Returned to working in the film industry

1935

First credit as director of photography, "The Immortal Swan"

1942

First screen collaboration with David Lean, as camera operator on "In Which We Serve"

1947

Shot David Lean's "Great Expectations"; won Best Cinematography Oscar

1948

Served as cinematographer for Lean's "Oliver Twist"

1954

Film director "River Boat"

1955

Co-wrote and directed "Portrait of Alison/Postmark for Danger"

1961

Helmed "The Mark", featuring Stuart Whitman as a ex-con

1965

Wrote and directed the social drama "A Patch of Blue", co-starring Sidney Poitier, Elizabeth Hartman and Shelley Winters

1975

Directed the soapy "Once Is Not Enough"

1977

Final film, "The Devil's Advocate"

1978

First TV-movie, "The Incredible Journey of Doctor Meg Laurel" (CBS)

1986

Helmed the syndicated miniseries "Arthur Hailey's 'Strong Medicine'"

Photo Collections

A Patch of Blue - Behind-the-Scenes Photos
Here are a few photos taken during the making of A Patch of Blue (1965).

Videos

Movie Clip

Light In The Piazza (1962) - Two Butterflies Poolside in Florence, the mentally-challenged Amerian Clara (Yvette Mimieux) frolics with Italian George Hamilton (as "Fabrizio"), mother Margaret (Olivia de Havilland) and friend (Isabel Dean) overseeing, in Light In The Piazza, 1962.
In Which We Serve (1942) - What A Bitter Blow Kinross (the writer, producer and co-director Noel Coward) addressing his crew, including John Mills, Michael Wilding and Bernard Miles, then hearing Prime Minister Chamberlain's announcement, from the government-backed propaganda hit In Which We Serve, 1942.
Passionate Friends, The (1949) - The Restrictions Imposed Near soliloquy by Claude Rains as banker Howard, alarmed because his wife and her supposedly platonic friend left their tickets for the theater behind, Betty Ann Davies his assistant, outwardly calm but with intense double-entendre in the language, from H.G. Wells’ novel and Eric Ambler’s script, in director David Lean’s The Passionate Friends, 1949.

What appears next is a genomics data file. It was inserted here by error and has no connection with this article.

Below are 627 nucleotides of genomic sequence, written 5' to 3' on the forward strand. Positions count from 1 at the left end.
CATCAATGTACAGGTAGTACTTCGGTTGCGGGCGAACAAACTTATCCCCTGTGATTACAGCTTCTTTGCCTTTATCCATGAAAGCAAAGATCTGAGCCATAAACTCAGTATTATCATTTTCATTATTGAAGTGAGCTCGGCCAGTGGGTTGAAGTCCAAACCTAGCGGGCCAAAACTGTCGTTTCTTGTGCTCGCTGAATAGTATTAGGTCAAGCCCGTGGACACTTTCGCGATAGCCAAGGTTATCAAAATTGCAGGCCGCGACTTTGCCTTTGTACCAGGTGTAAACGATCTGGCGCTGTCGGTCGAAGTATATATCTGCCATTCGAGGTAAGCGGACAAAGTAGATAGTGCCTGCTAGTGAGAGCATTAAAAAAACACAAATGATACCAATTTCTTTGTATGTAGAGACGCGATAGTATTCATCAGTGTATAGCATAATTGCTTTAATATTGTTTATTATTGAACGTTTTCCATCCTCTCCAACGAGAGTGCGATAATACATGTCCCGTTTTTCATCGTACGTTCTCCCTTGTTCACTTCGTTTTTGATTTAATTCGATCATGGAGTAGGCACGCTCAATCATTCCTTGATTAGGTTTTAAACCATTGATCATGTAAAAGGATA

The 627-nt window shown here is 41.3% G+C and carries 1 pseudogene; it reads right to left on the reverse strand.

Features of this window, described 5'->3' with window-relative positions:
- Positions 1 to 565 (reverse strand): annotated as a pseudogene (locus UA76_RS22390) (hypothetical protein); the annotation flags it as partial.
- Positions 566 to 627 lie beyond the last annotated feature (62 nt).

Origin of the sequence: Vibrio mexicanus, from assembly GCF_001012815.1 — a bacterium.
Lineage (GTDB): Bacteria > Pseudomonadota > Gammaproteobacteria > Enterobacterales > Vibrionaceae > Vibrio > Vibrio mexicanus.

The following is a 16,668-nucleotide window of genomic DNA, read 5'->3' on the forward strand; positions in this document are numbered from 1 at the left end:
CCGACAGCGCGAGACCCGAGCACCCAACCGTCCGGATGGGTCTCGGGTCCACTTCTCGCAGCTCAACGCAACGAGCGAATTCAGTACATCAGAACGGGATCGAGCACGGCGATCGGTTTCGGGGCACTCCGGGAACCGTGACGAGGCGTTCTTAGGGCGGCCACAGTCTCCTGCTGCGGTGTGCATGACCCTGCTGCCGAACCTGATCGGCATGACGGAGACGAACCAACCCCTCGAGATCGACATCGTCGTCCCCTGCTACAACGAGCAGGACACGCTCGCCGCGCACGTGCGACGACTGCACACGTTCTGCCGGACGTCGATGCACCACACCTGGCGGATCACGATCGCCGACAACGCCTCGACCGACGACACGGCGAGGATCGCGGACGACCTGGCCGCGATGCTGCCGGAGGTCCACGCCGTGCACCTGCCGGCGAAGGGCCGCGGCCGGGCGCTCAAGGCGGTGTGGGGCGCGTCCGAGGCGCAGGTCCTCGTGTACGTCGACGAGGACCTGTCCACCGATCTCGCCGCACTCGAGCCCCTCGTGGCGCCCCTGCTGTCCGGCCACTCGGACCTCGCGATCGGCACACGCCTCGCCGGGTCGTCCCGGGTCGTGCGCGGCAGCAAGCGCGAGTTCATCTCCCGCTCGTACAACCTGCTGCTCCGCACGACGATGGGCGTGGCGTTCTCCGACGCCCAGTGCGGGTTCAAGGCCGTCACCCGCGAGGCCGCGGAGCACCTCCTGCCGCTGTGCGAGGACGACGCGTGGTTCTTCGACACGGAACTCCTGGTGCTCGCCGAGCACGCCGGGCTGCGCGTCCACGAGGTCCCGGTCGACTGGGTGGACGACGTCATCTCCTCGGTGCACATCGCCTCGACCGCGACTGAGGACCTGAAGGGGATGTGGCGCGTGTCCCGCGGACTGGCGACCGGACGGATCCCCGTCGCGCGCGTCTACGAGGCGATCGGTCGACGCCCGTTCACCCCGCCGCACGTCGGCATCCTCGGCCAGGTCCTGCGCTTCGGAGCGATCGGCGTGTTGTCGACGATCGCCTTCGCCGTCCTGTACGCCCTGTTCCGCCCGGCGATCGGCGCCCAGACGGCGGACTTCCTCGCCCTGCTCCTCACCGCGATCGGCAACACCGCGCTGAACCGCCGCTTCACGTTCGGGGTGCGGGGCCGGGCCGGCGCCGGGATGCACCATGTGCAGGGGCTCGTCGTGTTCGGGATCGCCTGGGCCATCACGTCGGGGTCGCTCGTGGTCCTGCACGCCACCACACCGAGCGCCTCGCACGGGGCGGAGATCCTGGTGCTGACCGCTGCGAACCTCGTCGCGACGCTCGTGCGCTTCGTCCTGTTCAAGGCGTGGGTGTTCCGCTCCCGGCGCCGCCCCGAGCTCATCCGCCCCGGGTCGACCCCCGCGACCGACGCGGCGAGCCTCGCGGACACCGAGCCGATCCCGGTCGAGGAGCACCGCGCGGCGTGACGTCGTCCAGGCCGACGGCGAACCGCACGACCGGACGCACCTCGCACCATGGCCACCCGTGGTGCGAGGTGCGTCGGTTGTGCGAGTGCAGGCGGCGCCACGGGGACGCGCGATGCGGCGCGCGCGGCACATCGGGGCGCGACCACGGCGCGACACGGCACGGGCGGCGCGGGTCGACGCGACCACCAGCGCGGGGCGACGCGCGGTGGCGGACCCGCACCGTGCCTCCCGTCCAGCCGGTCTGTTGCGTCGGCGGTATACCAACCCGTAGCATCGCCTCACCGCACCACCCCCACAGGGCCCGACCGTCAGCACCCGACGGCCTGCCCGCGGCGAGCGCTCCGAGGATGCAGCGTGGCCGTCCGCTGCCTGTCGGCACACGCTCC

Madeleine (1950) - Many Eyes Are Upon Her At a Glasgow society ball, Mrs. Smith (Barbara Everest) chats while her daughter (Ann Todd, title character) dances first with her father (Leslie Banks) then with Minnoch (Norman Wooland), spurned lover L'Angelier (Ivan Desny) observing, in director David Lean's fact-based Madeleine, 1950.
Madeleine (1950) - We Are Quite Alone Affluent Ann Todd (title character) has lured her lover from Glasgow (Ivan Desny) to her family’s country estate, joining him outside the grounds for an encounter overlooking the neighboring village, Todd’s husband, the director David Lean, engaging in some exhilarating cutting, in Madeleine, 1950, based on a famous 1857 murder case.
Oliver Twist (1948) - Do You Want Him? John Howard Davies (Charles Dickens' orphan title character) has just wandered into London, spied by young Anthony Newley as the Artful Dodger, then designer John Bryan and director David Lean with spectacle leading to the introduction of Fagin (Alec Guinness) in Oliver Twist, 1948.
Great Expectations (1946) - I Sometimes Have Sick Fancies Delivered by socially ambitious "Uncle" Pumblechook (Hay Petrie), lowly-born Pip (Anthony Wager) meets Estella (Jean Simmons) and Miss Havisham (Martita Hunt), the odd local lady who's summoned him, in David Lean's Great Expectations, 1946, from the Charles Dickens novel.
Great Expectations (1946) - Your Liberal Benefactor The now-mature "Pip," (John Mills) while at work with blacksmith Joe Gargery (Bernard Miles) gets a propitious visit from the lawyer Jaggers (Frances L. Sullivan) in David Lean's Great Expectations, 1946.
Great Expectations (1946) - My Christian Name Philip The chilling introduction of David Lean's Great Expectations, 1946, features John Mills' narration, Anthony Wager as young "Pip," and Finlay Currie as the evil "Magwitch."
Great Expectations (1946) - You Shall Not Shed Tears For My Cruelty The grown-up "Pip," (John Mills) visits Miss Havisham (Martita Hunt), whom he presumes to be the secret benefactor who has financed his career as a young gentleman, and sees Estella (now Valerie Hobson) for the first time since childhood in David Lean's Great Expectations, 1946.
Great Expectations (1946) - She Would Coldly Tolerate Me Young Pip (Anthony Wager) with Biddy (Eileen Erskine), now a fixture in the household of blacksmith Joe, seeking counsel before visits to Miss Havisham (Martita Hunt) and her ward Estella (Jean Simmons), his apprenticeship approaching, John Mills narrating, in David Lean’s Great Expectations, 1946.
Great Expectations (1946) - Do You Deceive And Entrap? Estella (Valerie Hobson) dances with Bentley Drummie (Torin Thatcher) then with "Pip" (John Mills), with whom she is cruelly candid in David Lean's Great Expectations, 1946.

Trailer

Bibliography